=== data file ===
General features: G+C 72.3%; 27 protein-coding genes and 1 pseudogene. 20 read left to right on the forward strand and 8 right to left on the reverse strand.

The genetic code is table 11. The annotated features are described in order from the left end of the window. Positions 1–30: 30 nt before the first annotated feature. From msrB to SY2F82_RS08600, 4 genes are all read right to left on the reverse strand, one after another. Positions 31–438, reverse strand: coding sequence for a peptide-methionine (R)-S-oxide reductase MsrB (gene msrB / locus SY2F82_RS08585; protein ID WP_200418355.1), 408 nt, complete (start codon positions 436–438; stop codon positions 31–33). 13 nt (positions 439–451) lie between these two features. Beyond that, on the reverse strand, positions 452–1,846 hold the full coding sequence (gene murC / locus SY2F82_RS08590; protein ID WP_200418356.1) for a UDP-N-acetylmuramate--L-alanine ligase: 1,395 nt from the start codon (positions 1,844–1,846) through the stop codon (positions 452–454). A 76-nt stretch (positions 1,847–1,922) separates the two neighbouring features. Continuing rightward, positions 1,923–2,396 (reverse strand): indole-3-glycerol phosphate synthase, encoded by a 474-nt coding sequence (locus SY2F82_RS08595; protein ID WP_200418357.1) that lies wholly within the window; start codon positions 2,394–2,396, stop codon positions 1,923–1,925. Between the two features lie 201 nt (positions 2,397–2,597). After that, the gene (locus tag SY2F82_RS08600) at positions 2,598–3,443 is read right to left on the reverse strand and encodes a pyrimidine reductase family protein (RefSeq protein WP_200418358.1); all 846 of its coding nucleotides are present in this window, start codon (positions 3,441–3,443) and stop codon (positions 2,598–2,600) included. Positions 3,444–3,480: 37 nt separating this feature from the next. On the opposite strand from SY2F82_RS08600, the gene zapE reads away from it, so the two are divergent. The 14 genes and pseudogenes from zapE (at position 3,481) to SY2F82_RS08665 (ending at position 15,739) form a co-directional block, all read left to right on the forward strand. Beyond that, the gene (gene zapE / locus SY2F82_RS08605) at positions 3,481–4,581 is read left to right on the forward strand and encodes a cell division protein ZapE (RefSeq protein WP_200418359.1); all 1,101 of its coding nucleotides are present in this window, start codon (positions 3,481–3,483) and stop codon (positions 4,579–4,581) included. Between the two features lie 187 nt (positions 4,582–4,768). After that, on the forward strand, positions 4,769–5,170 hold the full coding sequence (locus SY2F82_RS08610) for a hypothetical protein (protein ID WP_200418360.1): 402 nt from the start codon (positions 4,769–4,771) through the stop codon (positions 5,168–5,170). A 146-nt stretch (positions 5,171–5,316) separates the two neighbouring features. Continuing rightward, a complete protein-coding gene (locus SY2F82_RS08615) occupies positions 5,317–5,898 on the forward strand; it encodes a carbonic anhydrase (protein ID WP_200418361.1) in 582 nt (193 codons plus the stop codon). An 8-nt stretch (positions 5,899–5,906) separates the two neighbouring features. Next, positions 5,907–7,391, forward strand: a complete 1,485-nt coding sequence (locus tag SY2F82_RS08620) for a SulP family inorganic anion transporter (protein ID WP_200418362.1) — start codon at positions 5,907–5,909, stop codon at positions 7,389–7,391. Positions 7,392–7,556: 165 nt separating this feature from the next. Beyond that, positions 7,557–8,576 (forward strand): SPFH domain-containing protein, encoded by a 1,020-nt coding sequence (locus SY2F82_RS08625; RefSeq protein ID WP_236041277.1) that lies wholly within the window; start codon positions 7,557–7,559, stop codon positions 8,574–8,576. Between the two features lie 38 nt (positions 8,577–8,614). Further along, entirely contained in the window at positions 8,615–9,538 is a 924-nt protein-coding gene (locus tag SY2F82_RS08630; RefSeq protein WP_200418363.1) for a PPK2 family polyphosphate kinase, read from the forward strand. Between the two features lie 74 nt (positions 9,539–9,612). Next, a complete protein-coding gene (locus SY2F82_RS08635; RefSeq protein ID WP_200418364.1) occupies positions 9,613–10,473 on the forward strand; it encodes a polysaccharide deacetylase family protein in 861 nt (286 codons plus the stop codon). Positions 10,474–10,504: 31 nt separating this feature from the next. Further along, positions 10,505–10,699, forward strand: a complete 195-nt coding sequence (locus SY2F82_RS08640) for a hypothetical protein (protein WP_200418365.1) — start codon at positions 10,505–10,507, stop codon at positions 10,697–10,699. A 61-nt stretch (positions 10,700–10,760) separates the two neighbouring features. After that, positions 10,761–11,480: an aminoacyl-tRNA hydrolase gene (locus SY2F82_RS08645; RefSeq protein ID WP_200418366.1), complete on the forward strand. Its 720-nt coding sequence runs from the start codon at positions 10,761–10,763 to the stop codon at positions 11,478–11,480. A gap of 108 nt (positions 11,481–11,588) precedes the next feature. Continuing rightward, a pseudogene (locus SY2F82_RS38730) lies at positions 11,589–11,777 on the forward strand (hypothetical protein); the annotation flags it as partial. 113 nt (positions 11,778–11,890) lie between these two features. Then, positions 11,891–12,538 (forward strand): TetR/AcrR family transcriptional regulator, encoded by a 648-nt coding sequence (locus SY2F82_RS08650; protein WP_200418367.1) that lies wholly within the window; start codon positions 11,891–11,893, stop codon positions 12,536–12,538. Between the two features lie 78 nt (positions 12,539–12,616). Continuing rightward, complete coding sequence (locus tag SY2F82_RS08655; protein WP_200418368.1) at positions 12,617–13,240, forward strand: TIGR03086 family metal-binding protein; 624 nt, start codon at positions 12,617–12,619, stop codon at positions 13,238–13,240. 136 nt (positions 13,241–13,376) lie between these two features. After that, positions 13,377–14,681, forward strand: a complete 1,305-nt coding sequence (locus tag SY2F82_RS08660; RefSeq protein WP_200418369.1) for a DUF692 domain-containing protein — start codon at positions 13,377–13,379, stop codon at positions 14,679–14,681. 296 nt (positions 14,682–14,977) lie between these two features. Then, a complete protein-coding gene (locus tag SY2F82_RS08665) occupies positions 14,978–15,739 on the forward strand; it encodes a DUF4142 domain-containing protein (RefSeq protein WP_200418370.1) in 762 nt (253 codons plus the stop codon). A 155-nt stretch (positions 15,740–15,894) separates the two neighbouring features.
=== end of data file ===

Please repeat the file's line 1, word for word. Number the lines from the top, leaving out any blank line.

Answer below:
General features: G+C 72.3%; 27 protein-coding genes and 1 pseudogene. 20 read left to right on the forward strand and 8 right to left on the reverse strand.